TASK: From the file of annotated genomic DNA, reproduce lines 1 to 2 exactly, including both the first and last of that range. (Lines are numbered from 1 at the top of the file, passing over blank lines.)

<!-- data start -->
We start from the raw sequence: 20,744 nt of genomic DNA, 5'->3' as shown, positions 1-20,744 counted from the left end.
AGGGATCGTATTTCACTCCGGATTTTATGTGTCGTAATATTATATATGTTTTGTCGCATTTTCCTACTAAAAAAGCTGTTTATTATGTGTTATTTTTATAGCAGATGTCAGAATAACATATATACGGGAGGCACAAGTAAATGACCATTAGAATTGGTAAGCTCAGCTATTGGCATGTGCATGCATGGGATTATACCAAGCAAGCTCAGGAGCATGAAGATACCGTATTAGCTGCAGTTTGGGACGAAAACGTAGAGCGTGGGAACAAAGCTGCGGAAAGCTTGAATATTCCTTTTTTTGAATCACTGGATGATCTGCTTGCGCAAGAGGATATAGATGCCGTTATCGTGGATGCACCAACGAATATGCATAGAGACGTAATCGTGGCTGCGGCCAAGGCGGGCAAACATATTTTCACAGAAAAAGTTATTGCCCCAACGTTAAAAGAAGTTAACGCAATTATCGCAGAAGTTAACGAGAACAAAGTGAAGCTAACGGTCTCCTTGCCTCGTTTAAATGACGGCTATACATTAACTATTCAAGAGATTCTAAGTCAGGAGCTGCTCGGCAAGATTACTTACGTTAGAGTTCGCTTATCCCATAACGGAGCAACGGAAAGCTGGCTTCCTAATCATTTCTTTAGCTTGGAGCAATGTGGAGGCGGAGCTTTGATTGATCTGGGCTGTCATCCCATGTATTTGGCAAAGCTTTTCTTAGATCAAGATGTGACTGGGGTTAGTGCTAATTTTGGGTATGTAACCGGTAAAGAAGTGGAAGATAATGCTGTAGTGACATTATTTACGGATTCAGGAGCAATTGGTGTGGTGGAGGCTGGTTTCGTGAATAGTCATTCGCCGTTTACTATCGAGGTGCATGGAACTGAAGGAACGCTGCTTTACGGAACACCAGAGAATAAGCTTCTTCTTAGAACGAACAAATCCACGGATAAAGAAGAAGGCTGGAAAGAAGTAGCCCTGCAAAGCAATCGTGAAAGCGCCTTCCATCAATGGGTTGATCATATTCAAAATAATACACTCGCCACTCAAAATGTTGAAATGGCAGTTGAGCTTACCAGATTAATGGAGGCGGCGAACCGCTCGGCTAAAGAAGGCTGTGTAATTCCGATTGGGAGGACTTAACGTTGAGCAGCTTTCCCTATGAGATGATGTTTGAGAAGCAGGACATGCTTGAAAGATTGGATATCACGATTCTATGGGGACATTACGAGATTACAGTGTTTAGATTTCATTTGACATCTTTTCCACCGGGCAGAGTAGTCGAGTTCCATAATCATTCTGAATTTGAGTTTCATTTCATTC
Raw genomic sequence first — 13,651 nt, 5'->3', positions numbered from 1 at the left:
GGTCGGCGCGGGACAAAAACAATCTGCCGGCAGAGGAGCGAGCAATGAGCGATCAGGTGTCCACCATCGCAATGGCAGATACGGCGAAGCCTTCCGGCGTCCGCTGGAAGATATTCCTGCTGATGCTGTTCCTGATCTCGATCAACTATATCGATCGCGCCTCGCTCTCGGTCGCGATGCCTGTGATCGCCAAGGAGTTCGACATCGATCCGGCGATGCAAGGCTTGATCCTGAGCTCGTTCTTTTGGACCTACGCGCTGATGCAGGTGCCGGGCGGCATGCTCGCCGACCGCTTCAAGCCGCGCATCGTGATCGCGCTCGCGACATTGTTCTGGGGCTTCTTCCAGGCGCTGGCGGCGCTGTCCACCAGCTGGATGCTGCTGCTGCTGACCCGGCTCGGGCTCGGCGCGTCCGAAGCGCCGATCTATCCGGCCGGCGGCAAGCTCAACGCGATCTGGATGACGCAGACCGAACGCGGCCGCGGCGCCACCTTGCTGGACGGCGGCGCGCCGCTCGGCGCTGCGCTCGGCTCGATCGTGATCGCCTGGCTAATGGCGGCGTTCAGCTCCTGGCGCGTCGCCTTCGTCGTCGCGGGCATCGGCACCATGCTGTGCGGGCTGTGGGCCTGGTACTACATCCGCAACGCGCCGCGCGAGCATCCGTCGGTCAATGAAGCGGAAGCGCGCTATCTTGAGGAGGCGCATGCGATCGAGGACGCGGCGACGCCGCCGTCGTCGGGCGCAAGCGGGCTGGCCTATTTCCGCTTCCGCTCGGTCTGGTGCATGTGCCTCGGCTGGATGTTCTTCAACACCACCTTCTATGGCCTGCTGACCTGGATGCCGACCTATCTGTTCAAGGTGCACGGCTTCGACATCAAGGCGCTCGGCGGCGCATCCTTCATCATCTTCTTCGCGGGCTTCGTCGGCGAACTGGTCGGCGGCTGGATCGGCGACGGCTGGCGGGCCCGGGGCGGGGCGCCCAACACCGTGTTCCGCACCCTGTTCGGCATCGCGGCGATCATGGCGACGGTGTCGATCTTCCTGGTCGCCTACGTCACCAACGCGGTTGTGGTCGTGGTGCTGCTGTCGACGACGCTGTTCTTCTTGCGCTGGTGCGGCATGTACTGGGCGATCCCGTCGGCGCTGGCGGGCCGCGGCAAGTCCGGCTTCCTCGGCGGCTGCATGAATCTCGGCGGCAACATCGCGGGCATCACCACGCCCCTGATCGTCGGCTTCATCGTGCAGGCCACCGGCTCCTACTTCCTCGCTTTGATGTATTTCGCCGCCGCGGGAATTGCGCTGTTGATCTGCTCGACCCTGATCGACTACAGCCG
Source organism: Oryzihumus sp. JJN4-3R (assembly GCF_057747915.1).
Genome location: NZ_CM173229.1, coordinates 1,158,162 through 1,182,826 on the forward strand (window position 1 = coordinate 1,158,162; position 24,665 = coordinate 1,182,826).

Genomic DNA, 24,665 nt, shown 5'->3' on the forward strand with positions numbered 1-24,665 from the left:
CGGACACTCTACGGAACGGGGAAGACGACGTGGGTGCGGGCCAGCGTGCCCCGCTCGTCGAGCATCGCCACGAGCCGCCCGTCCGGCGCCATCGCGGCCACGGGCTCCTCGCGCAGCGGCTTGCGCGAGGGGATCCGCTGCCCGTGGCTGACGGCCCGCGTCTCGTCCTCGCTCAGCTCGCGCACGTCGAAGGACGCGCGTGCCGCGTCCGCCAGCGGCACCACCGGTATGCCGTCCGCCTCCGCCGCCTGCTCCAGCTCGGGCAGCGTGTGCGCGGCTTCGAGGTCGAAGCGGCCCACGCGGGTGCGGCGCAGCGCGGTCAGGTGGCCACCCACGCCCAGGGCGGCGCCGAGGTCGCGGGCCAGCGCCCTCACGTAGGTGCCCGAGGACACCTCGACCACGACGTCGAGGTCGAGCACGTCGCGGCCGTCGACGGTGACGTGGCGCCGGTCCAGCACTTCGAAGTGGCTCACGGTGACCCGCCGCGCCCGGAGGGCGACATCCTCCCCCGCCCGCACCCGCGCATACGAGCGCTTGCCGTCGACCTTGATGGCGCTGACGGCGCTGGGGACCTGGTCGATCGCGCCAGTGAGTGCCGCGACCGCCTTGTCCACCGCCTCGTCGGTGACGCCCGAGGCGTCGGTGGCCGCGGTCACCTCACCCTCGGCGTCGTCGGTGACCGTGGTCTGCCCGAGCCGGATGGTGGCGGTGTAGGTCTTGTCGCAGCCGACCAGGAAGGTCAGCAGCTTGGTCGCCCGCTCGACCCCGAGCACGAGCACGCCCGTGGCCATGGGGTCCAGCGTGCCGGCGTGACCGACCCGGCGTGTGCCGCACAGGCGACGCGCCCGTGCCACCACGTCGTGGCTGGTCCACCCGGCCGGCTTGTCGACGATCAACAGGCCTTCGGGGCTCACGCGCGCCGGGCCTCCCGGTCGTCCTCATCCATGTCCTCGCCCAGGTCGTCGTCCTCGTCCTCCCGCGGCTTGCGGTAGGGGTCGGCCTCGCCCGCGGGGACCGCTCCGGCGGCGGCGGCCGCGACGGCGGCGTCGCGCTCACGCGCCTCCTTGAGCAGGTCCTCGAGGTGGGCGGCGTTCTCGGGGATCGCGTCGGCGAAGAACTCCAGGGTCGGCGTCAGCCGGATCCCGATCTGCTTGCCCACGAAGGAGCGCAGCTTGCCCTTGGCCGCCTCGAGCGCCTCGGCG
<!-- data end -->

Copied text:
We start from the raw sequence: 20,744 nt of genomic DNA, 5'->3' as shown, positions 1-20,744 counted from the left end.
AGGGATCGTATTTCACTCCGGATTTTATGTGTCGTAATATTATATATGTTTTGTCGCATTTTCCTACTAAAAAAGCTGTTTATTATGTGTTATTTTTATAGCAGATGTCAGAATAACATATATACGGGAGGCACAAGTAAATGACCATTAGAATTGGTAAGCTCAGCTATTGGCATGTGCATGCATGGGATTATACCAAGCAAGCTCAGGAGCATGAAGATACCGTATTAGCTGCAGTTTGGGACGAAAACGTAGAGCGTGGGAACAAAGCTGCGGAAAGCTTGAATATTCCTTTTTTTGAATCACTGGATGATCTGCTTGCGCAAGAGGATATAGATGCCGTTATCGTGGATGCACCAACGAATATGCATAGAGACGTAATCGTGGCTGCGGCCAAGGCGGGCAAACATATTTTCACAGAAAAAGTTATTGCCCCAACGTTAAAAGAAGTTAACGCAATTATCGCAGAAGTTAACGAGAACAAAGTGAAGCTAACGGTCTCCTTGCCTCGTTTAAATGACGGCTATACATTAACTATTCAAGAGATTCTAAGTCAGGAGCTGCTCGGCAAGATTACTTACGTTAGAGTTCGCTTATCCCATAACGGAGCAACGGAAAGCTGGCTTCCTAATCATTTCTTTAGCTTGGAGCAATGTGGAGGCGGAGCTTTGATTGATCTGGGCTGTCATCCCATGTATTTGGCAAAGCTTTTCTTAGATCAAGATGTGACTGGGGTTAGTGCTAATTTTGGGTATGTAACCGGTAAAGAAGTGGAAGATAATGCTGTAGTGACATTATTTACGGATTCAGGAGCAATTGGTGTGGTGGAGGCTGGTTTCGTGAATAGTCATTCGCCGTTTACTATCGAGGTGCATGGAACTGAAGGAACGCTGCTTTACGGAACACCAGAGAATAAGCTTCTTCTTAGAACGAACAAATCCACGGATAAAGAAGAAGGCTGGAAAGAAGTAGCCCTGCAAAGCAATCGTGAAAGCGCCTTCCATCAATGGGTTGATCATATTCAAAATAATACACTCGCCACTCAAAATGTTGAAATGGCAGTTGAGCTTACCAGATTAATGGAGGCGGCGAACCGCTCGGCTAAAGAAGGCTGTGTAATTCCGATTGGGAGGACTTAACGTTGAGCAGCTTTCCCTATGAGATGATGTTTGAGAAGCAGGACATGCTTGAAAGATTGGATATCACGATTCTATGGGGACATTACGAGATTACAGTGTTTAGATTTCATTTGACATCTTTTCCACCGGGCAGAGTAGTCGAGTTCCATAATCATTCTGAATTTGAGTTTCATTTCATTC